The EuroLeague Final Four begins tomorrow night, and it’s a must watch for any basketball fan. Seriously, if you’re a basketball junkie, then you really have no excuse to not watch these games. There are absolutely no NBA Playoff games being played on Friday, and the WNBA season opener doesn’t start until 10:00 pm EST.
Friday’s semifinals start at 6:00 pm local time in Belgrade, Serbia, meaning noon EST. Why wouldn’t you turn on some hoops while you’re at work?
The Final on Sunday begins at 2:00 pm EST, six hours before Game 3 between the Warriors and the Rockets. You’ll even have a chance to catch a nap in between if you’d like.
For those who don’t follow the EuroLeauge, the league’s playoff format is a bit of a combination between the NBA Playoffs and the NCAA Tournament. The first round consists of four best-of-five series: top seed versus no. 8, no. 2 vs. no 7, no. 3 vs. no. 6, and no. 4 against no. 5, just like in the NBA. But once it’s down to four teams, it’s a knockout tournament with two semifinals and a final.
The four teams who have made it to this year’s Final Four are top-seeded CSKA Moscow, no. 2 seed Fenerbahce Dogus Istanbul, 5th seed Real Madrid and 6th seed Zalgiris Kaunas.
Zalgiris will face defending EuroLeague Champions Fenerbahce in the first game. Real will take on CSKA in the second.
Here are four reasons to tune in:
This is your last chance to catch a glimpse of Slovenian sensation Luka Doncic playing in Europe before the NBA Draft. You could say it’s a glimpse into what he may offer in the NBA for whichever team drafts him in June.
The 19-year-old phenom has had a fantastic EuroLeague season, averaging 16.1 points per game, shooting 58.3 percent from 2-point range and 33.1 percent from three in 31 appearances for Real Madrid. He led the league in index rating with a value of 21.81 and was fourth overall in scoring.
Doncic averaged 10.5 points and 5 rebounds in 26:07 minutes in four games against Panathinaikos in the best-of-five series, shooting 42.9 percent from 3-point range.
The Slovenian was recently named the league’s Rising Star Trophy winner for the second year in a row. The award is given to the best EuroLeague player under 22 years old.
Fenerbahce vs Zalgiris: A battle on the sidelines
There are a number of storylines to follow with these two teams. First of all, Fenerbahce is chasing its second straight title, and is playing in its fourth consecutive Final Four. They’re facing Zalgiris, which some consider the Cinderella of this ball.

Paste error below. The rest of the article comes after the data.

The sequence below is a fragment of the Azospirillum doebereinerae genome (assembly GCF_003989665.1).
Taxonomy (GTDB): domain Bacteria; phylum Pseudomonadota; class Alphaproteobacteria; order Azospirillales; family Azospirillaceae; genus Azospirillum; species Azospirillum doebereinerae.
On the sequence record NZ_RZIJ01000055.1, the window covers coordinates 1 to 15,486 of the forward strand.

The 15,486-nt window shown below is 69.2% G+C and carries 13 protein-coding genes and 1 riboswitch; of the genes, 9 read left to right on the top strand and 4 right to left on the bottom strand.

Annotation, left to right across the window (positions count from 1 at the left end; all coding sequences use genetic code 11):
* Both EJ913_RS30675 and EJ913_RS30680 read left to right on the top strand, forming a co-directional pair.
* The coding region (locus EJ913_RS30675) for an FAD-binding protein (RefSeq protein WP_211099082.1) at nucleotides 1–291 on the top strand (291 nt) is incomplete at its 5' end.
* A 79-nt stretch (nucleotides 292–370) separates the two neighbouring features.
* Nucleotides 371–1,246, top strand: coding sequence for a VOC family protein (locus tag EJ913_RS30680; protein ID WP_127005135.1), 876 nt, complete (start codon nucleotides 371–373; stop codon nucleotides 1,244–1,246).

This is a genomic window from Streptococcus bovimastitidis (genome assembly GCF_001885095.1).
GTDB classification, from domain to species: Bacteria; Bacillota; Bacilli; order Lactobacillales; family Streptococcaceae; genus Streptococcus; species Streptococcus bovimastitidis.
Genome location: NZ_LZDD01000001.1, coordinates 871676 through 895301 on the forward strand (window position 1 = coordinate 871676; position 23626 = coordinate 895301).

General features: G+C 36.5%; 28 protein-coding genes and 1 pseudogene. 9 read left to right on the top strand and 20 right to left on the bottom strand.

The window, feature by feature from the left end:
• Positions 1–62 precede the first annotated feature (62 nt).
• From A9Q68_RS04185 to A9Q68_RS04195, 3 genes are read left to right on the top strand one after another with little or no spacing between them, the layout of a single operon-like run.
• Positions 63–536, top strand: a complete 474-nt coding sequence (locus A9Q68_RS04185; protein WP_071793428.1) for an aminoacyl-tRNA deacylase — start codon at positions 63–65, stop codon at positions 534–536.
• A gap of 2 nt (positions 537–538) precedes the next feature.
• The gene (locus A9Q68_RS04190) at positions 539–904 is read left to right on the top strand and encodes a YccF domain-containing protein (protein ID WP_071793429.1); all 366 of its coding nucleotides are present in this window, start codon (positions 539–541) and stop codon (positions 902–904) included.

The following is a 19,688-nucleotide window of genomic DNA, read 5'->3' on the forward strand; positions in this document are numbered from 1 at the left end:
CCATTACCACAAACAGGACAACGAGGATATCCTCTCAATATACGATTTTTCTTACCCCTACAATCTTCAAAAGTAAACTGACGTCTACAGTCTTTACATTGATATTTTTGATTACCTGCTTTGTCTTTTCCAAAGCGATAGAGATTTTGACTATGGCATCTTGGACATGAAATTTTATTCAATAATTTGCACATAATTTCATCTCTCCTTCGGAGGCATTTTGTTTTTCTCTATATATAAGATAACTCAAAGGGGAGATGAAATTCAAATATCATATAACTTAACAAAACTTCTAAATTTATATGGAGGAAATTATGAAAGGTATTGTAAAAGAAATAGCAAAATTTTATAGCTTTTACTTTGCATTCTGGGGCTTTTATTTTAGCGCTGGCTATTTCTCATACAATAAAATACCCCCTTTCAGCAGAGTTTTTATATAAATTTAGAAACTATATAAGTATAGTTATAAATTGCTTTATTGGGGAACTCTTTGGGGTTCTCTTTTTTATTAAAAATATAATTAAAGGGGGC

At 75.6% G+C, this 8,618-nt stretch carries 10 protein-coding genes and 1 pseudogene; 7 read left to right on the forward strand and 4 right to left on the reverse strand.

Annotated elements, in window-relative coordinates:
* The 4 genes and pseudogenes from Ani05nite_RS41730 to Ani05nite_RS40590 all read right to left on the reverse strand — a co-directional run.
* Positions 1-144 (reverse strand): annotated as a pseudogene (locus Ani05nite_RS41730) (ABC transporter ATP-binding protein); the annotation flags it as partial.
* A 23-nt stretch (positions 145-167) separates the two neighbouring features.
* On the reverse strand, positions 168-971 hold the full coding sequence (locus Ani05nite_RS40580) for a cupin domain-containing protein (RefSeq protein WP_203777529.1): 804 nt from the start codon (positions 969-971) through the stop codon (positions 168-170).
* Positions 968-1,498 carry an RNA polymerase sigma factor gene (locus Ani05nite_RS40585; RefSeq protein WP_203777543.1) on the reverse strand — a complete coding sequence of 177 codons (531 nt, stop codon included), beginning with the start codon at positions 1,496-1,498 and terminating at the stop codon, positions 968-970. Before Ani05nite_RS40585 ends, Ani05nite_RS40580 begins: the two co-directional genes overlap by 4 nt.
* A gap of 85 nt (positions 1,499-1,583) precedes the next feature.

It’s also a match up of teacher versus student. Fenerbahce’s head coach Zeljko Obradovic is a EuroLeague legend who is looking for his tenth championship. The Serbian was voted EuroLeague coach of the season five times and will be playing in front of the home crowd; Obradovic is from Čačak, Serbia. But with all of his success, he’s never won with the same team in back-to-back years. This year he’ll try to accomplish the feat, but in order to do so he’ll have to out-coach one of his former players. Zalgiris head coach Sarunas Jasikevicius won the EuroLeague as a player while playing for Obradovic in Panathinaikos just nine years ago, in 2009.
Expect a loud and rowdy crowd for this game. Lithuania is a basketball crazy country, and they travel in masses to support their teams. Fener’s fans are right behind them.
CSKA vs. Real Madrid: An offensive show
While the first game will bring us the crowd and the coaches, game two of the night will be an offensive battle. CSKA and Real finished the season as the two highest-scoring teams in the league, CSKA averaging 89.2 points per game while Madrid averaged 85.7. CSKA ranks first in offensive efficiency while Real finished third. They’re both in the top five in terms of pace of play.
Real was able to hold CKSA to just 69 points during their first meeting of the season, all the way back in the second round, while playing at home. They then lost to CKSA in Moscow 93-87. Sergio Rodriguez led the way for CSKA, scoring 18 points on 4-of-7 from beyond the arc.
Sergio vs Sergio
CSKA versus Real isn’t just a battle of the best offenses, but also a battle between the Sergios. Real Madrid’s Sergio Llull is returning after an eight-month injury and will play in the Final Four. He will face friend and former teammate, CKSA’s Sergio Rodriguez, who spent six seasons in Madrid, all of them playing alongside Llull. The two guards won three domestic championships together in a matter of four years and lifted four Copa del Rey trophies (Spanish Cup), three of them in consecutive years. They also played alongside one another on Spain’s National Team.
Which Sergio will win on Friday?
The best Winter Olympics in history
They only come around once every four years, but the wait is always worth it. The Winter Olympics is one